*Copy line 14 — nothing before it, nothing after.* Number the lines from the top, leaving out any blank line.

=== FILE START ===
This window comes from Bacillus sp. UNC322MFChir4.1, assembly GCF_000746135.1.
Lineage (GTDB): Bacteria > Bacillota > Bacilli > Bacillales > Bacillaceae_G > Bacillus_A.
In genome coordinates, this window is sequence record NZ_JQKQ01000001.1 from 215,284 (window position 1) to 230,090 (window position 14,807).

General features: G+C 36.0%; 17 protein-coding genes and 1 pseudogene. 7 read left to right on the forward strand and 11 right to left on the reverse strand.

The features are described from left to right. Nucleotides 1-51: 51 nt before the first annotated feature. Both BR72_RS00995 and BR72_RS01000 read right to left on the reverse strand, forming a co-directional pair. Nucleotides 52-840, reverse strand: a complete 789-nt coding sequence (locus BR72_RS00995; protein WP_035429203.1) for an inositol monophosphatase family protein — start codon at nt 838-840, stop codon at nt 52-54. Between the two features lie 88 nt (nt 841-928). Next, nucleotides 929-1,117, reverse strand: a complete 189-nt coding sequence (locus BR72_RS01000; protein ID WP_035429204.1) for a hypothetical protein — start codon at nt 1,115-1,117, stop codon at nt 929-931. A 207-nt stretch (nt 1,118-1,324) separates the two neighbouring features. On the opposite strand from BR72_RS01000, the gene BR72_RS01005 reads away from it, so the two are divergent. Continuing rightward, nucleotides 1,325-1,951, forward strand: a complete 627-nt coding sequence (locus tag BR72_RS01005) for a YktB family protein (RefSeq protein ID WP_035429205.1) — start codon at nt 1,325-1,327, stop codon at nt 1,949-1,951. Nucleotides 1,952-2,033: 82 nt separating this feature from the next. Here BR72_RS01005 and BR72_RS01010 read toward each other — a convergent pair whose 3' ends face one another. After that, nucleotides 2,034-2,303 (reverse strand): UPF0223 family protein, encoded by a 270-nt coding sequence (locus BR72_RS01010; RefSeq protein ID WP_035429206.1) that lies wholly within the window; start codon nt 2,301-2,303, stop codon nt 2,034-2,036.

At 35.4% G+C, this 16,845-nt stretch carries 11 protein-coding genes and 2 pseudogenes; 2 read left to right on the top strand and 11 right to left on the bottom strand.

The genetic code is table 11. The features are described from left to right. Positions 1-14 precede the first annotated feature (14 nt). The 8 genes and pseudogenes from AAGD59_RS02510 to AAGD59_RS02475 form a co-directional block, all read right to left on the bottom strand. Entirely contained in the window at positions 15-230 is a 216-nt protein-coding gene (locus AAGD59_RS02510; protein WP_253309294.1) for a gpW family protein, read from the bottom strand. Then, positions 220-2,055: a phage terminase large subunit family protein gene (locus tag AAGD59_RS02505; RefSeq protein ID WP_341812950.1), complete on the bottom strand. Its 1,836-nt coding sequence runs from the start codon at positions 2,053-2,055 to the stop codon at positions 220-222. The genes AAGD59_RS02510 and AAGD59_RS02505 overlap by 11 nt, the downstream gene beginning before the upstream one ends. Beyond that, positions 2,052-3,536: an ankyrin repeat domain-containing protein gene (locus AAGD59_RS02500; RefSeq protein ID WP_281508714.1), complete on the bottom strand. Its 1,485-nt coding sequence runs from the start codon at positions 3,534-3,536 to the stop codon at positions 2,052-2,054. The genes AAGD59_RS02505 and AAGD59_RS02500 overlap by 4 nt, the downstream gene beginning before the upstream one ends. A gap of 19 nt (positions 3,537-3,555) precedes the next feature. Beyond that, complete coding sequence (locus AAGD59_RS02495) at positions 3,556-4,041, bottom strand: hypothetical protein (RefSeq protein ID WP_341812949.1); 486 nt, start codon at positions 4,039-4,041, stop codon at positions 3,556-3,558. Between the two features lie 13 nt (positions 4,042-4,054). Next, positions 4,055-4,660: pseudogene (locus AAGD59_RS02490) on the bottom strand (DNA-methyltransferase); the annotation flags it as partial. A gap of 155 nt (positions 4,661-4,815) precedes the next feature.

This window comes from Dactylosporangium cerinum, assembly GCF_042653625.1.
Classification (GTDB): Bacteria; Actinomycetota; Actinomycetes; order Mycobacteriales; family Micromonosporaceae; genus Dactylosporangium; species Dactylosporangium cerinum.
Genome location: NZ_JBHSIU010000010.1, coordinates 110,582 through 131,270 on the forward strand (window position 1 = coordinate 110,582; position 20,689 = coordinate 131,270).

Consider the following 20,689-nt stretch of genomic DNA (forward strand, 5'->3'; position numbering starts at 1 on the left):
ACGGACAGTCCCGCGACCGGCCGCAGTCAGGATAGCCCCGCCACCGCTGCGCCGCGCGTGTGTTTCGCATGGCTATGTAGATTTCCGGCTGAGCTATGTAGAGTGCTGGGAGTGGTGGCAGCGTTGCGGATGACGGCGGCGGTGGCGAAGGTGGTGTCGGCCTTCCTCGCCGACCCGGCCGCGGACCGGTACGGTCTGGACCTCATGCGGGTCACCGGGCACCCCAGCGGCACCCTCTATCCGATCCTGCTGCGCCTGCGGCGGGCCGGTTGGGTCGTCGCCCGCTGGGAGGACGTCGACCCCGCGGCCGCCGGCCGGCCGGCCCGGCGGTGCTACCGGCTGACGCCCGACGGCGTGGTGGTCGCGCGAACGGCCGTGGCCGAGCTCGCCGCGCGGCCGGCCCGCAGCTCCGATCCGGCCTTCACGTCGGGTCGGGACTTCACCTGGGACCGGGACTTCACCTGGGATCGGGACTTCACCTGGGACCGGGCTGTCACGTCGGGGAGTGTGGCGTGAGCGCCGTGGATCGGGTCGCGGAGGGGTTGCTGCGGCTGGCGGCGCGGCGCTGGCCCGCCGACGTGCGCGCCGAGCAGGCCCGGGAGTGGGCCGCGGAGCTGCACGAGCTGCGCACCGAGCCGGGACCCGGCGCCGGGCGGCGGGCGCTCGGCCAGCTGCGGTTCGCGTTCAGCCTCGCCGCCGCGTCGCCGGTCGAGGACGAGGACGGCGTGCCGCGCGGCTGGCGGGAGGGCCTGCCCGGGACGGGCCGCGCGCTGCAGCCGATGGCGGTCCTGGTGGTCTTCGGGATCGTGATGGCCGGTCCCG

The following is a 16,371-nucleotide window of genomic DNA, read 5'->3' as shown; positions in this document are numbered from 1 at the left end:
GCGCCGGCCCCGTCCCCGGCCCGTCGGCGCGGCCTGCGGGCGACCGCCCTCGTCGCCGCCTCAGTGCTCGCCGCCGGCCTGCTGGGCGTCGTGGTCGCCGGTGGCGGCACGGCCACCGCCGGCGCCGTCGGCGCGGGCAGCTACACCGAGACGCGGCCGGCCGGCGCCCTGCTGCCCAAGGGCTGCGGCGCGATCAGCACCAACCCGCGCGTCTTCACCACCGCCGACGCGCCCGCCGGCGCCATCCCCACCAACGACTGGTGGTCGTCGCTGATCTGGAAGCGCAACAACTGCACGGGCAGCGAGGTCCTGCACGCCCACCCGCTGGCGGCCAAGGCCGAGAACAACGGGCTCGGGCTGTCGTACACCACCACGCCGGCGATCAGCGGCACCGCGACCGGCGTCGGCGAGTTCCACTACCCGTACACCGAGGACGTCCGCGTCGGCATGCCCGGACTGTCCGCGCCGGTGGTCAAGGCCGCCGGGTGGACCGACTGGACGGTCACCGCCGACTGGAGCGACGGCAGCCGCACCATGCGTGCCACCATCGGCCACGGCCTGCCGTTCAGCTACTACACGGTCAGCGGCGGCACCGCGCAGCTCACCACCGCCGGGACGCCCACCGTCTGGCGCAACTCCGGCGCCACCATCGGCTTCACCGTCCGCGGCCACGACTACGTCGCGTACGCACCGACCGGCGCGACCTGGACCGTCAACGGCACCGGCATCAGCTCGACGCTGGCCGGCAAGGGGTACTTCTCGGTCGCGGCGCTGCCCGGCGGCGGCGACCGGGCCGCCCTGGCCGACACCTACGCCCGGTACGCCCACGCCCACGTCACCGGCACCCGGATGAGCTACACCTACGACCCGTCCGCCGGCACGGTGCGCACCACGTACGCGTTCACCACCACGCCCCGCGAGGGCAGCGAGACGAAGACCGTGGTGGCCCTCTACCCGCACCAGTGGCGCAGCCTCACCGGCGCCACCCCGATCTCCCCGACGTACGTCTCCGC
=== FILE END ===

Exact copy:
GCGCCGGCCCCGTCCCCGGCCCGTCGGCGCGGCCTGCGGGCGACCGCCCTCGTCGCCGCCTCAGTGCTCGCCGCCGGCCTGCTGGGCGTCGTGGTCGCCGGTGGCGGCACGGCCACCGCCGGCGCCGTCGGCGCGGGCAGCTACACCGAGACGCGGCCGGCCGGCGCCCTGCTGCCCAAGGGCTGCGGCGCGATCAGCACCAACCCGCGCGTCTTCACCACCGCCGACGCGCCCGCCGGCGCCATCCCCACCAACGACTGGTGGTCGTCGCTGATCTGGAAGCGCAACAACTGCACGGGCAGCGAGGTCCTGCACGCCCACCCGCTGGCGGCCAAGGCCGAGAACAACGGGCTCGGGCTGTCGTACACCACCACGCCGGCGATCAGCGGCACCGCGACCGGCGTCGGCGAGTTCCACTACCCGTACACCGAGGACGTCCGCGTCGGCATGCCCGGACTGTCCGCGCCGGTGGTCAAGGCCGCCGGGTGGACCGACTGGACGGTCACCGCCGACTGGAGCGACGGCAGCCGCACCATGCGTGCCACCATCGGCCACGGCCTGCCGTTCAGCTACTACACGGTCAGCGGCGGCACCGCGCAGCTCACCACCGCCGGGACGCCCACCGTCTGGCGCAACTCCGGCGCCACCATCGGCTTCACCGTCCGCGGCCACGACTACGTCGCGTACGCACCGACCGGCGCGACCTGGACCGTCAACGGCACCGGCATCAGCTCGACGCTGGCCGGCAAGGGGTACTTCTCGGTCGCGGCGCTGCCCGGCGGCGGCGACCGGGCCGCCCTGGCCGACACCTACGCCCGGTACGCCCACGCCCACGTCACCGGCACCCGGATGAGCTACACCTACGACCCGTCCGCCGGCACGGTGCGCACCACGTACGCGTTCACCACCACGCCCCGCGAGGGCAGCGAGACGAAGACCGTGGTGGCCCTCTACCCGCACCAGTGGCGCAGCCTCACCGGCGCCACCCCGATCTCCCCGACGTACGTCTCCGC